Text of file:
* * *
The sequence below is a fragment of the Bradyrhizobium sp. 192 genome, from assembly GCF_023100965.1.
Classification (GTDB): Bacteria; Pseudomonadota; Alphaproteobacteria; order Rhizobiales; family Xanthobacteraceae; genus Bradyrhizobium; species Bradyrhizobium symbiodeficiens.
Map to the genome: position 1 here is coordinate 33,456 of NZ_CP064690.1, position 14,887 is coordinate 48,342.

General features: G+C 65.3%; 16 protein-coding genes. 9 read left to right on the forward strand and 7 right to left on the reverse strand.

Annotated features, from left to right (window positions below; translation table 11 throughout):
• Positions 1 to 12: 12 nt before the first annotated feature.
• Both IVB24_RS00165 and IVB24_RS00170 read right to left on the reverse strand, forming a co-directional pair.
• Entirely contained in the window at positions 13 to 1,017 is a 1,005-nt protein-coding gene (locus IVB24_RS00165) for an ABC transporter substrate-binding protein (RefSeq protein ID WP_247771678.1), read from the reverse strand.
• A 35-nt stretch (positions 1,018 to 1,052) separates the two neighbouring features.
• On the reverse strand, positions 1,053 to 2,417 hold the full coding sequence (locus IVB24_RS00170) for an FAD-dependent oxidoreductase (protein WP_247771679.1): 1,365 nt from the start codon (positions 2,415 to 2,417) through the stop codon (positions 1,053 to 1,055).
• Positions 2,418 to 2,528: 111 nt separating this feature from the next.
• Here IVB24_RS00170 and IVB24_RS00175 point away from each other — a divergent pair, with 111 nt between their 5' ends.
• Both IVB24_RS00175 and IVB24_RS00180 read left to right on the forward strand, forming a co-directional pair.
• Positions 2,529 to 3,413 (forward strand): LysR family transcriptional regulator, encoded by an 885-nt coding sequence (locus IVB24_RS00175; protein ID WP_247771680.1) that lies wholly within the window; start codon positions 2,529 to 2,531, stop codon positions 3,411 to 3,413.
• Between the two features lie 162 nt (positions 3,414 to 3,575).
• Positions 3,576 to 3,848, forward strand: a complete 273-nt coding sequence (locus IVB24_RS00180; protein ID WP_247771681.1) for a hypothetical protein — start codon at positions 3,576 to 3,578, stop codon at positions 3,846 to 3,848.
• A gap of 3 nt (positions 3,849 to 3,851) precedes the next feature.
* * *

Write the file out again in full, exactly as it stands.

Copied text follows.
The sequence below is a fragment of the Bradyrhizobium sp. 192 genome, from assembly GCF_023100965.1.
Classification (GTDB): Bacteria; Pseudomonadota; Alphaproteobacteria; order Rhizobiales; family Xanthobacteraceae; genus Bradyrhizobium; species Bradyrhizobium symbiodeficiens.
Map to the genome: position 1 here is coordinate 33,456 of NZ_CP064690.1, position 14,887 is coordinate 48,342.

General features: G+C 65.3%; 16 protein-coding genes. 9 read left to right on the forward strand and 7 right to left on the reverse strand.

Annotated features, from left to right (window positions below; translation table 11 throughout):
• Positions 1 to 12: 12 nt before the first annotated feature.
• Both IVB24_RS00165 and IVB24_RS00170 read right to left on the reverse strand, forming a co-directional pair.
• Entirely contained in the window at positions 13 to 1,017 is a 1,005-nt protein-coding gene (locus IVB24_RS00165) for an ABC transporter substrate-binding protein (RefSeq protein ID WP_247771678.1), read from the reverse strand.
• A 35-nt stretch (positions 1,018 to 1,052) separates the two neighbouring features.
• On the reverse strand, positions 1,053 to 2,417 hold the full coding sequence (locus IVB24_RS00170) for an FAD-dependent oxidoreductase (protein WP_247771679.1): 1,365 nt from the start codon (positions 2,415 to 2,417) through the stop codon (positions 1,053 to 1,055).
• Positions 2,418 to 2,528: 111 nt separating this feature from the next.
• Here IVB24_RS00170 and IVB24_RS00175 point away from each other — a divergent pair, with 111 nt between their 5' ends.
• Both IVB24_RS00175 and IVB24_RS00180 read left to right on the forward strand, forming a co-directional pair.
• Positions 2,529 to 3,413 (forward strand): LysR family transcriptional regulator, encoded by an 885-nt coding sequence (locus IVB24_RS00175; protein ID WP_247771680.1) that lies wholly within the window; start codon positions 2,529 to 2,531, stop codon positions 3,411 to 3,413.
• Between the two features lie 162 nt (positions 3,414 to 3,575).
• Positions 3,576 to 3,848, forward strand: a complete 273-nt coding sequence (locus IVB24_RS00180; protein ID WP_247771681.1) for a hypothetical protein — start codon at positions 3,576 to 3,578, stop codon at positions 3,846 to 3,848.
• A gap of 3 nt (positions 3,849 to 3,851) precedes the next feature.